Socio-legal Reports

Socio-legal Reports

Challenges of Religious Accommodation in Family-Law, Labor-Law and Legal Regulation of Public Space and Public Funding. United Kingdom Socio-Legal Research Report

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Author(s): 
Ashraf-ul Hoque & Prakash Shah (Queen Mary, University of London)
Publication: 
Socio-legal Report - UK
Abstract: 

This report presents a selection of results from the sociological survey conducted as part of the RELIGARE project during 2011. It reveals the views of opinion formers interviewed as part of the survey. Interview participants included members of religious organisations, individuals who work in official and semi-official capacities connected to religious issues in general, a judge, a member of the British House of Lords, members of the press, and public intellectuals. See Annex I for a list of interviewees. This report first presents a background to ethno-religious diversity, starting with a brief history of recent immigration into Britain, and the current picture of ethno-religious diversity, including the role of the Census. It then provides a brief legal context explaining the relevance of the anti-discrimination and human rights legislation and a short discussion of legal pluralism in the UK. The interview results are then presented according to the areas of importance for each of the Work packages: 3 Family, 4 Workplace, 5 Public Space, and 6 State Support.

Challenges of Religious Accommodation in Family-law, Labour-law and Legal Regulation of Public Space and Public Funding. Bulgarian Socio-Legal Research Report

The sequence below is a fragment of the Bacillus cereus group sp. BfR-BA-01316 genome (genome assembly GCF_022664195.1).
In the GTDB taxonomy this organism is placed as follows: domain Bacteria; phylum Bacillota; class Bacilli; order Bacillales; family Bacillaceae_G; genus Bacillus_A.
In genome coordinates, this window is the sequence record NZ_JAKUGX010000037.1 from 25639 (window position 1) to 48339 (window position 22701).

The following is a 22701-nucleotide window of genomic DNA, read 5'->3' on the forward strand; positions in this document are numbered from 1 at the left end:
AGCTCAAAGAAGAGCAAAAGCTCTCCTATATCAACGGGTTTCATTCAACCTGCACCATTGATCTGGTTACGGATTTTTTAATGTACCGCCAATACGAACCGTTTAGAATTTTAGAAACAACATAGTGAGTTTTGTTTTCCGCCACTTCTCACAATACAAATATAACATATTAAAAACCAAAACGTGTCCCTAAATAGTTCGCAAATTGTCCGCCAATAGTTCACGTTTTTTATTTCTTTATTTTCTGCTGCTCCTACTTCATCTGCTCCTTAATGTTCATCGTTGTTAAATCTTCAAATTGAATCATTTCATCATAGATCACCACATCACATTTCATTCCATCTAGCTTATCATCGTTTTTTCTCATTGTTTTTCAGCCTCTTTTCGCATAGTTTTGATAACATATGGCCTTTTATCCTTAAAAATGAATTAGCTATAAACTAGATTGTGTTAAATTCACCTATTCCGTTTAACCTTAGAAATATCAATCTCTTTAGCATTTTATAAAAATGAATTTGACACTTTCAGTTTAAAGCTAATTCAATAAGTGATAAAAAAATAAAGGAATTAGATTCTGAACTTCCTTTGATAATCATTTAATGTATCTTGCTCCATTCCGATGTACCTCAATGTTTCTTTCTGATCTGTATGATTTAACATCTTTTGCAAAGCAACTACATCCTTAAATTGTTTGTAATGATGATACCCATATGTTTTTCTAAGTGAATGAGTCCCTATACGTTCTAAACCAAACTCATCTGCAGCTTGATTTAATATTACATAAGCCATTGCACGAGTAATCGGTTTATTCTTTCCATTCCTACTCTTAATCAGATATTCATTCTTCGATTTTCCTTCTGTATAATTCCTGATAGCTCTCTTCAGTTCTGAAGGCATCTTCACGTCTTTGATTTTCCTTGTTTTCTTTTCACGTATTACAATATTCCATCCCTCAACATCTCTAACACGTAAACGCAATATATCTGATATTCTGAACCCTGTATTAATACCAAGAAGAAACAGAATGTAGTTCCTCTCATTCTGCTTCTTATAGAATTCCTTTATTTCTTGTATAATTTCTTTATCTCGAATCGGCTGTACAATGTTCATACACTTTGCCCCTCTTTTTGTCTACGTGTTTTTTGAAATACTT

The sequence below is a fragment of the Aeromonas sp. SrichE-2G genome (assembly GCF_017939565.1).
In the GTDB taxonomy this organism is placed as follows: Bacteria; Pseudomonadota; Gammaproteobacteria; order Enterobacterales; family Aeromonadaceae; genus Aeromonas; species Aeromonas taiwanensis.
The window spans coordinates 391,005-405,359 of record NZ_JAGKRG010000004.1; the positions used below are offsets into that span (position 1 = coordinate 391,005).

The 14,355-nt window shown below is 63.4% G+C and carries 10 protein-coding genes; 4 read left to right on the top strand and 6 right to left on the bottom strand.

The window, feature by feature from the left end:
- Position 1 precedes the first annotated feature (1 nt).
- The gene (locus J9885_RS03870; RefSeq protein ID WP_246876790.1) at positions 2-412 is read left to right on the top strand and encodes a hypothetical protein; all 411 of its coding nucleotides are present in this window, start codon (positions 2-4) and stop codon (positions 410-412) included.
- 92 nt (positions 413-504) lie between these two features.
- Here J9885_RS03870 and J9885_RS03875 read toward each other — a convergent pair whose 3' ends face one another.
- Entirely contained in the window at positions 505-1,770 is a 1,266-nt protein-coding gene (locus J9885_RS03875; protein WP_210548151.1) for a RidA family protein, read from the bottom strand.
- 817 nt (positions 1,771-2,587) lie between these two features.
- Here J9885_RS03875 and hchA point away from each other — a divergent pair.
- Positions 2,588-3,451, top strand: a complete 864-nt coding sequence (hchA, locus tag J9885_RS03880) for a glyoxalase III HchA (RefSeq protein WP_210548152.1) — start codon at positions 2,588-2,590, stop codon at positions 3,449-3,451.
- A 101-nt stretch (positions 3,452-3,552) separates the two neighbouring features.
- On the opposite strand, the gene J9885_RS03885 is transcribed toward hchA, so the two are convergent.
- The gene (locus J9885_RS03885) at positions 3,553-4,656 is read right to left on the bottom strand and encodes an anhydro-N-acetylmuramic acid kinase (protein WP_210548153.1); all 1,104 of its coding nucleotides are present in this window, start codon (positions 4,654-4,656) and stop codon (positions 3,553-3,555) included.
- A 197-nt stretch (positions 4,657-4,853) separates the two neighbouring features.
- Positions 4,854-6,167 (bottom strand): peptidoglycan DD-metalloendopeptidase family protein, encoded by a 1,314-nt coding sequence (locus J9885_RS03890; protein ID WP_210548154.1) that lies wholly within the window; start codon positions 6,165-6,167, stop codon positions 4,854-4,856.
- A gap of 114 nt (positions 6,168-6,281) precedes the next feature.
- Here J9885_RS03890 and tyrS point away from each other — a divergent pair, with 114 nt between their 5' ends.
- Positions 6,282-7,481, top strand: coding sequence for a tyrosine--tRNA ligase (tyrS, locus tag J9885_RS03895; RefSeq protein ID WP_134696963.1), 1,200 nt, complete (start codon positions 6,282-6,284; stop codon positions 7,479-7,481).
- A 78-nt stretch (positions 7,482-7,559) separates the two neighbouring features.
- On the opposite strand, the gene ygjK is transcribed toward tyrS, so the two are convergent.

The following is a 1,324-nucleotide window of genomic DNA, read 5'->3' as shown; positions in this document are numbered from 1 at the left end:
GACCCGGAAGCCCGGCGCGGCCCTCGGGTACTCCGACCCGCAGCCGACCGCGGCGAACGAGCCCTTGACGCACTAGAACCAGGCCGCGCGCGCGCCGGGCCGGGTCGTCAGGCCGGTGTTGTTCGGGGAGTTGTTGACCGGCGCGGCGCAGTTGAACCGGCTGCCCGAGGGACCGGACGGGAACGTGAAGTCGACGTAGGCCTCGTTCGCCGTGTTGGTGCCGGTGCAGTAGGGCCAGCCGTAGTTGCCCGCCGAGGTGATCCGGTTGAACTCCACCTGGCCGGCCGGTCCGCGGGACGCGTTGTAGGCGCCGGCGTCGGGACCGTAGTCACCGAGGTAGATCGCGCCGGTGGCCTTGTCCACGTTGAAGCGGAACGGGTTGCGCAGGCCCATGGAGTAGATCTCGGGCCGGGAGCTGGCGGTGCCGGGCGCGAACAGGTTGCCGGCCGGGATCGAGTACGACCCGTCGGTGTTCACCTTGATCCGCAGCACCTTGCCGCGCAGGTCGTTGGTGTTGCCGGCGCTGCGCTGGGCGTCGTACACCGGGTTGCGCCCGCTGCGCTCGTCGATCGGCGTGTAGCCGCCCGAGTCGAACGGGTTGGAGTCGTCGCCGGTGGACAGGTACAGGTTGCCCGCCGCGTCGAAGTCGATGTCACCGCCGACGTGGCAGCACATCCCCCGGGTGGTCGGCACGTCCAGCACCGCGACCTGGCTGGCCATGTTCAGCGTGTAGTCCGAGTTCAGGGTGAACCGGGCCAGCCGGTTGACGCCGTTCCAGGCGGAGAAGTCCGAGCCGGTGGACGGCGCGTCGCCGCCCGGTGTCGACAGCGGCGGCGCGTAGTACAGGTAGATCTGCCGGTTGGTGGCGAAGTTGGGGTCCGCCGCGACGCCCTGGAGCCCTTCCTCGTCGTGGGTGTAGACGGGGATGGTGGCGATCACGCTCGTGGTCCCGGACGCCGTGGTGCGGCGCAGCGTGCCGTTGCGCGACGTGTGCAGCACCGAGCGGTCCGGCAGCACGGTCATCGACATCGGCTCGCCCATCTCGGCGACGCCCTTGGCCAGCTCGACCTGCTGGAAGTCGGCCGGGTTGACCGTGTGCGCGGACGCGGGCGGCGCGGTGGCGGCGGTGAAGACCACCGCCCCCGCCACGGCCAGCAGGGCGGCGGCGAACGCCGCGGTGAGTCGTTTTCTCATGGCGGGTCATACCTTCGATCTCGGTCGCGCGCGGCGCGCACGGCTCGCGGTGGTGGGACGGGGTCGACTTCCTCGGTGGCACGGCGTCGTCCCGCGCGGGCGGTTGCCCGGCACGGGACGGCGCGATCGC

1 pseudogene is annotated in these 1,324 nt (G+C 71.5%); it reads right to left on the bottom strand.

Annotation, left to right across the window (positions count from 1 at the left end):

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Author(s): 
Maya Grekova, Iva Kyurkchieva, Maya Kosseva (IMIR)
Publication: 
Socio-legal Report - Bulgaria
Abstract: 

The objective of this report is to examine the main tensions in contemporary Bulgarian society concerning the intertwining of religion and secularism. These tensions are manifested in the relations between the secular nation state on the one hand, and different religious organizations and individuals professing various religions on the other.

 

The study combines a presentation of the national historical context, an overview of the relevant legislation and an analysis of the current social debates based on socio-anthropological fieldwork. The central tensions in the Bulgarian case coincide with the main issues of RELIGARE project: family law, labour law, public and private space (religious private schools, places of worship, religious dress code), state-religion relations, and state funding for religious organisations. The examined topics are presented according to the descending order of their intensity in the Bulgarian public discussions.

Challenges of Religious Accommodation in Family-Law, Labor-Law and Legal Regulation of Public Space and Public Funding. Turkish Socio-Legal Research Report

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Author(s): 
Tuğba Tanyeri-Erdemir, Muharrem Erdem, Theresa Weitzhofer-Yurtışık (METU)
Publication: 
Socio-legal Report - Turkey
Abstract: 

The main contribution of this work is to underline the tensions and different viewpoints, which help transcend the picture of a homogeneous Muslim Turkish society that is often represented in Turkish state discourse. Furthermore, this study sheds light on argumentations of advocates of restrictions on religion as well as defendents of a more liberal stance of the state towards religion. It argues that these can only be understood against the historical background of the Republic of Turkey and by taking into account the differential treatment of different religious groups by the state as well as the sharp discrepancy between official rights and their implementation in practice, which is more than often random, depending more on personal relations and preferences than on the constitutional principle of equal citizenship.